And guys, these are just the big muscles. Think about all the other smaller, postural muscles in our neck and spine that weren’t mentioned. The point is, rowing almost literally works every muscle in your body at the same time. As you can see from the rough list above, every major muscle group in the arms, legs, and back was listed.
Working all these muscles, with one exercise, for any given time limit is going to get your heart rate up. Sustaining this is going to give you one heck of a cardiovascular workout. This is the main reason people row, for the cardiovascular benefit.
But rowing can also really improve total body strength. Especially if you do intervals or short bouts of intense pulling. With time, this will significantly increase your back and leg strength. Having a stronger back and legs makes you more durable in the real world and less likely to injure self during real world activities- lifting, pushing, pulling, etc.
Another great benefit of using a rowing machine is the fact that rowing is a very low-impact exercise (if done correctly). With a nice rowing machine, the seat glides smoothly and the pull is nice and fluid- this all equates to minimal stress through your joints. The more comfortable your exercise is, the more likely you are to continue exercise regularly.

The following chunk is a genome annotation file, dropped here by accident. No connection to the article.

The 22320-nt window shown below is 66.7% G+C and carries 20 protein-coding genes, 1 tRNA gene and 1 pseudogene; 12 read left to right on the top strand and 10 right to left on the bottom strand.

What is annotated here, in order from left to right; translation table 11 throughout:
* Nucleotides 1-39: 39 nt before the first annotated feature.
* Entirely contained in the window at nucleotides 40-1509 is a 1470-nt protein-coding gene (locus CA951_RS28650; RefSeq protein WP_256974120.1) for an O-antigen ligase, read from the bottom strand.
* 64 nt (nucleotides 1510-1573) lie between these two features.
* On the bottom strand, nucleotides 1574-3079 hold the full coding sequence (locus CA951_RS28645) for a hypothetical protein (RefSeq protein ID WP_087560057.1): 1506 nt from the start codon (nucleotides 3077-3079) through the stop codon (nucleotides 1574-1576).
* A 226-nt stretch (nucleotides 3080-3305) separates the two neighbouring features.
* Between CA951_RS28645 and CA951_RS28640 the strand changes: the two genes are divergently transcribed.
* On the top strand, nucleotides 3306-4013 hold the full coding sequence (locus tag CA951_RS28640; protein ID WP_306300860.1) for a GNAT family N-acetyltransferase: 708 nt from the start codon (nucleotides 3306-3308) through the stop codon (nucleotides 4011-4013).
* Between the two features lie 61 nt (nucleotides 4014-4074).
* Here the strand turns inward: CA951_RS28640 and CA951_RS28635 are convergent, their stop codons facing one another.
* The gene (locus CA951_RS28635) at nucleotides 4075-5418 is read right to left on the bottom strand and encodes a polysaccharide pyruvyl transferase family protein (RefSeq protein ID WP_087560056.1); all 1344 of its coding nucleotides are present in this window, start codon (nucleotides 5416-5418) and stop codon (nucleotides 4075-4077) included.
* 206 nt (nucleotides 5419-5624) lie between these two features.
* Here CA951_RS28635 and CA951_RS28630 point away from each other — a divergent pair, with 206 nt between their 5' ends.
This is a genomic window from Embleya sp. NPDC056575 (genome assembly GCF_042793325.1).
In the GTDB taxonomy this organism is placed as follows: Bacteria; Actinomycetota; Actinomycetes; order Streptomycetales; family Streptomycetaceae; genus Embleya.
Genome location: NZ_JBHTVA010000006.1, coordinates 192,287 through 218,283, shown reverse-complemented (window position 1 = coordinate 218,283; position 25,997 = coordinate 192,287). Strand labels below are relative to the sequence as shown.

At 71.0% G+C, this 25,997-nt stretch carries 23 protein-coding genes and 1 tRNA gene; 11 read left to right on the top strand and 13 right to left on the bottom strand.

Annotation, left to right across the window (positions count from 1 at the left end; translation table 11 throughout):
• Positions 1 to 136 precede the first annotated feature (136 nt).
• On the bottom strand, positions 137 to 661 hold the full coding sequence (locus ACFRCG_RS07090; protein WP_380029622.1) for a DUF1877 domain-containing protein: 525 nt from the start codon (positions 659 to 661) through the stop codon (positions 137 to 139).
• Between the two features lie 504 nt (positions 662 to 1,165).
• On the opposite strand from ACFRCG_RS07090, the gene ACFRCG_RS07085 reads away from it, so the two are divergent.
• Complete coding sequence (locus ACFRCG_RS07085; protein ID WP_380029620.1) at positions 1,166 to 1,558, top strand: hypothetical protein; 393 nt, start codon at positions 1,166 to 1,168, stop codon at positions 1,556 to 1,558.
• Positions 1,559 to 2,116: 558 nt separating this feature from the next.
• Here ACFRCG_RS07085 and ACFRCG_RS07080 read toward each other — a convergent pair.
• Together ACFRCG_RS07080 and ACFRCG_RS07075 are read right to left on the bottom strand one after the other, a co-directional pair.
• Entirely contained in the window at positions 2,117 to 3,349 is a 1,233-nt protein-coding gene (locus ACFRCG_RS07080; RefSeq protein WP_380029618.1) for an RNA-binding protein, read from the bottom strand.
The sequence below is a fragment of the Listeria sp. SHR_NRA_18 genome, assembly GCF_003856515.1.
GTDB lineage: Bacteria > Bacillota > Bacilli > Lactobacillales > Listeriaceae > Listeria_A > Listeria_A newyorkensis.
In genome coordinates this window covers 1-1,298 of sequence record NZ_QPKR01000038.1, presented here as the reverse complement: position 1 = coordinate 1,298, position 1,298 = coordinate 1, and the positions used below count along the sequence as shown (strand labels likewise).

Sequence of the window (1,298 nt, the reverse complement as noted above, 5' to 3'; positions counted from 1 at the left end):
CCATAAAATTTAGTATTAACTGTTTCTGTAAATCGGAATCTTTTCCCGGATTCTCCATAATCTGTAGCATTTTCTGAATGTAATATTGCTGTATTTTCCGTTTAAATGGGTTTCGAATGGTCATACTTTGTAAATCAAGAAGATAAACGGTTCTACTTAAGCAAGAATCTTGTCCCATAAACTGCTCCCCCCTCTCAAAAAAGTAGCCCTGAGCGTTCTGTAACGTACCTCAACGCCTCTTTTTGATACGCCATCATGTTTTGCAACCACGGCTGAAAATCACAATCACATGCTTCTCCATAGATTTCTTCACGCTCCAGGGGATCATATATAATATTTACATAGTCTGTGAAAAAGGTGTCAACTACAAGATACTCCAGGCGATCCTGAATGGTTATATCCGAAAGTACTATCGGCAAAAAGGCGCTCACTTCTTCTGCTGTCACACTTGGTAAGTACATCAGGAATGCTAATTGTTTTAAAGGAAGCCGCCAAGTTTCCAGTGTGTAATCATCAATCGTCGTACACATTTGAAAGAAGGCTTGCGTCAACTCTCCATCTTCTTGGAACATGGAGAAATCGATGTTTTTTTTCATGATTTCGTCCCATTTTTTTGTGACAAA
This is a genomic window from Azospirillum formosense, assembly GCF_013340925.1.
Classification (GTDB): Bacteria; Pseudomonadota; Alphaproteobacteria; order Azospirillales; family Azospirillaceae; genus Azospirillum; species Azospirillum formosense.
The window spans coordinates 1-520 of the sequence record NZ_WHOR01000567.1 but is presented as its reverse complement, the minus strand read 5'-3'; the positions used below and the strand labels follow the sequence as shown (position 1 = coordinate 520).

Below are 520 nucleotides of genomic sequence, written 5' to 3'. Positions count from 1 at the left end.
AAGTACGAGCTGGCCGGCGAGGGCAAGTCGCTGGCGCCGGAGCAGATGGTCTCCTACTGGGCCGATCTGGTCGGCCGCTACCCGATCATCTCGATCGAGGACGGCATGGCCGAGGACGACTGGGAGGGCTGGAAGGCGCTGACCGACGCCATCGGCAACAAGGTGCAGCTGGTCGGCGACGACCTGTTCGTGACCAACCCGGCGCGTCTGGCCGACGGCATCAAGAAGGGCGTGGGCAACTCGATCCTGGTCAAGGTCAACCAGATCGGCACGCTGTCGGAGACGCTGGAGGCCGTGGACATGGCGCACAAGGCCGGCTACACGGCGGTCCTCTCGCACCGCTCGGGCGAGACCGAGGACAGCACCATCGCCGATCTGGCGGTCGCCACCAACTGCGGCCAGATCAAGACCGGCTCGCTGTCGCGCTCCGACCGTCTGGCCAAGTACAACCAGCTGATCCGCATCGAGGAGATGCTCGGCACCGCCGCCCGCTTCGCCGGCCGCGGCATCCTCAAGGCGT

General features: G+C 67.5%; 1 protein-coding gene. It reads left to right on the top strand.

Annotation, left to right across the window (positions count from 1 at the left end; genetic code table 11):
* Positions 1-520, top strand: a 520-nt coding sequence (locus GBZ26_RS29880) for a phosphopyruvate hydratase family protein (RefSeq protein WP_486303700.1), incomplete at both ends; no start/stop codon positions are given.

You have to be careful with your back and knees. Flexing your back too far or hyperextending your knees will not feel good. But if done with correct form, rowing can offer a very comfortable form of exercise for your entire body.
Additionally, for those of you who like to workout at home, rowing machines have become increasingly popular for home use. Many are light weight and portable. For a full length rowing machine, you only need an area of about 8’x2′ to use comfortably.